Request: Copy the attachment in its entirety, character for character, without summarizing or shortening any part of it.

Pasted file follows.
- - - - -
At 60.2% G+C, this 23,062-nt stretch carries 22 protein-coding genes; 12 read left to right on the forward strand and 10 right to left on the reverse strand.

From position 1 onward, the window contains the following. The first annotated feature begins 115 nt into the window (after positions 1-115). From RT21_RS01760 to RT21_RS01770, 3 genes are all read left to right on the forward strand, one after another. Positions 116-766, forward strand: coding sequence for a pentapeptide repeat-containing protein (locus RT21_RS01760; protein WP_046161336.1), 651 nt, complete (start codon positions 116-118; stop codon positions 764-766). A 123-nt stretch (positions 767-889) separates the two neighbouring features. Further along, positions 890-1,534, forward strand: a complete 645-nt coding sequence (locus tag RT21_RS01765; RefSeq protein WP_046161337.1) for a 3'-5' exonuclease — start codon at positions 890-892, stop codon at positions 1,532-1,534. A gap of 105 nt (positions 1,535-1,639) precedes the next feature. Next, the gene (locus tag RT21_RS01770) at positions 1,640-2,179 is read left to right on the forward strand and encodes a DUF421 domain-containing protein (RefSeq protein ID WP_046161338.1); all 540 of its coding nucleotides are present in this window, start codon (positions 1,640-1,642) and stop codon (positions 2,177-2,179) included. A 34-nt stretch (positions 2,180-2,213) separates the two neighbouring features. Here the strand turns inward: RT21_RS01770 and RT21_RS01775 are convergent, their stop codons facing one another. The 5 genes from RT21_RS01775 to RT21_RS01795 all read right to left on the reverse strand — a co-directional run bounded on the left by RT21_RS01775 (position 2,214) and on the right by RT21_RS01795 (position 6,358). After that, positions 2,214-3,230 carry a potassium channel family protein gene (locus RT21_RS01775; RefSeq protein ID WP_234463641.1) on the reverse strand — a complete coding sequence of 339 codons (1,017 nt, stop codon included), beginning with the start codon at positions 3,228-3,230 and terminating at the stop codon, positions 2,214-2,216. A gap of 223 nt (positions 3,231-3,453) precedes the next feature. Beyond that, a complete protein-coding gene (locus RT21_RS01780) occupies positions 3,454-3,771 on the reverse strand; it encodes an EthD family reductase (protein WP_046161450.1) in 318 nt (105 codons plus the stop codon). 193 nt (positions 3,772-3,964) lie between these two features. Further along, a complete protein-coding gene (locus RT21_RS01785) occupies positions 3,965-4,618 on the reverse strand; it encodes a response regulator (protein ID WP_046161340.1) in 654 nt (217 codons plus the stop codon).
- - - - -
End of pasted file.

At 60.2% G+C, this 23,062-nt stretch carries 22 protein-coding genes; 12 read left to right on the forward strand and 10 right to left on the reverse strand.

From position 1 onward, the window contains the following. The first annotated feature begins 115 nt into the window (after positions 1-115). From RT21_RS01760 to RT21_RS01770, 3 genes are all read left to right on the forward strand, one after another. Positions 116-766, forward strand: coding sequence for a pentapeptide repeat-containing protein (locus RT21_RS01760; protein WP_046161336.1), 651 nt, complete (start codon positions 116-118; stop codon positions 764-766). A 123-nt stretch (positions 767-889) separates the two neighbouring features. Further along, positions 890-1,534, forward strand: a complete 645-nt coding sequence (locus tag RT21_RS01765; RefSeq protein WP_046161337.1) for a 3'-5' exonuclease — start codon at positions 890-892, stop codon at positions 1,532-1,534. A gap of 105 nt (positions 1,535-1,639) precedes the next feature. Next, the gene (locus tag RT21_RS01770) at positions 1,640-2,179 is read left to right on the forward strand and encodes a DUF421 domain-containing protein (RefSeq protein ID WP_046161338.1); all 540 of its coding nucleotides are present in this window, start codon (positions 1,640-1,642) and stop codon (positions 2,177-2,179) included. A 34-nt stretch (positions 2,180-2,213) separates the two neighbouring features. Here the strand turns inward: RT21_RS01770 and RT21_RS01775 are convergent, their stop codons facing one another. The 5 genes from RT21_RS01775 to RT21_RS01795 all read right to left on the reverse strand — a co-directional run bounded on the left by RT21_RS01775 (position 2,214) and on the right by RT21_RS01795 (position 6,358). After that, positions 2,214-3,230 carry a potassium channel family protein gene (locus RT21_RS01775; RefSeq protein ID WP_234463641.1) on the reverse strand — a complete coding sequence of 339 codons (1,017 nt, stop codon included), beginning with the start codon at positions 3,228-3,230 and terminating at the stop codon, positions 2,214-2,216. A gap of 223 nt (positions 3,231-3,453) precedes the next feature. Beyond that, a complete protein-coding gene (locus RT21_RS01780) occupies positions 3,454-3,771 on the reverse strand; it encodes an EthD family reductase (protein WP_046161450.1) in 318 nt (105 codons plus the stop codon). 193 nt (positions 3,772-3,964) lie between these two features. Further along, a complete protein-coding gene (locus RT21_RS01785) occupies positions 3,965-4,618 on the reverse strand; it encodes a response regulator (protein ID WP_046161340.1) in 654 nt (217 codons plus the stop codon).